While reading the Quantum algorithm Wikipedia entry, I noticed that the sentence "A quantum circuit consists of simple quantum gates which act on at most a fixed number of qubits", was annotated with a "why?".
Quantum circuits are a way to visualize a quantum operation/algorithm. As such, they are constrained by what you can reasonably express in a drawing. Simple algorithms on a small number of qubits are easy to express - for example, the ubiquitous teleportation circuit.
Algorithms on a variable number of qubits or algorithms that mix classical processing with quantum get harder to express, and the more complicated the algorithm is, the harder it gets.
- You can denote a variable number of qubits by crossing a wire and writing N on it.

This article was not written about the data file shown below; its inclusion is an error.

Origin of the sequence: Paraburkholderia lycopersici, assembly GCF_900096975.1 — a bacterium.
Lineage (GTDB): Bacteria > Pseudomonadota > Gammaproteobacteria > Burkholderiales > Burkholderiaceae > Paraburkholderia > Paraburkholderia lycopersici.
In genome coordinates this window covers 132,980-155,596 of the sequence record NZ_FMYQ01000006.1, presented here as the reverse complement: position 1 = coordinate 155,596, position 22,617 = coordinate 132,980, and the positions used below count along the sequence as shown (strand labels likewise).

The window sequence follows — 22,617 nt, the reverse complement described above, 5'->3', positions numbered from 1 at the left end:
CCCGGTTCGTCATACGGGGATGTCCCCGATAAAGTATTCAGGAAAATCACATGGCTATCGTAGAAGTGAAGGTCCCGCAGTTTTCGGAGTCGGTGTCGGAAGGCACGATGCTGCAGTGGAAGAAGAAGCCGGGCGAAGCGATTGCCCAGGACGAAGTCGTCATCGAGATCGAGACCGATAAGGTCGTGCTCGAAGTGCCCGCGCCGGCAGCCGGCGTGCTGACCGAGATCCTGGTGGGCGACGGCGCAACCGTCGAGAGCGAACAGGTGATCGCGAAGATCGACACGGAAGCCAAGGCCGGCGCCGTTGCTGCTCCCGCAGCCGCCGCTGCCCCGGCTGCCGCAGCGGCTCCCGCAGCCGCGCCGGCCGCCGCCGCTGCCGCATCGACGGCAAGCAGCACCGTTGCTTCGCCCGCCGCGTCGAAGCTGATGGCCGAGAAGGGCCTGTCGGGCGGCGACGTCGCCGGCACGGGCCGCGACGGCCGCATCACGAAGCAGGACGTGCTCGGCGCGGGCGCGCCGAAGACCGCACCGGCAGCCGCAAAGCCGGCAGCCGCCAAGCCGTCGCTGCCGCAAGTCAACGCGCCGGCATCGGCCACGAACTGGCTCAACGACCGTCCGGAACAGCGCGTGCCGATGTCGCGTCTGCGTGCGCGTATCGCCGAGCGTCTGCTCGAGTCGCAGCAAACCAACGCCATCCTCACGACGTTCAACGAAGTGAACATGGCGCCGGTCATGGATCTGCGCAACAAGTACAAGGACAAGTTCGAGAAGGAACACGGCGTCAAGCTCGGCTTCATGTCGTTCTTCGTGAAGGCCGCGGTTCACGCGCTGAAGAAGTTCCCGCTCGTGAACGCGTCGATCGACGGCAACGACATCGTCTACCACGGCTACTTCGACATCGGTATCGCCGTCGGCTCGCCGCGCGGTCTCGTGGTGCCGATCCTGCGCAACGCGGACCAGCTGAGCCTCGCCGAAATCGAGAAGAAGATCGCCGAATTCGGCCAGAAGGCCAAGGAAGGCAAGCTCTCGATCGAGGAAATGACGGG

- You can denote a loop by omitting some gates, replacing them with dots and specifying the number of iterations.
- You can replace both some wires and some gates with dots.
- But what do you do if the body of a loop consists of multiple gates that vary on each iteration? If there are classical controls involved? If the number of loop iterations depends on measurement results? If you want to measure a qubit and do something with it afterwards? If the algorithm takes a thousand gates, let alone a million? The circuit diagrams become rather unreadable rather fast.
This is similar to flow charts for classical algorithms - you can use them to visualize a small algorithm, maybe for educational purposes, or a high-level structure of a big algorithm, but you just can't express the internals of, say, a web-browser as a flow chart.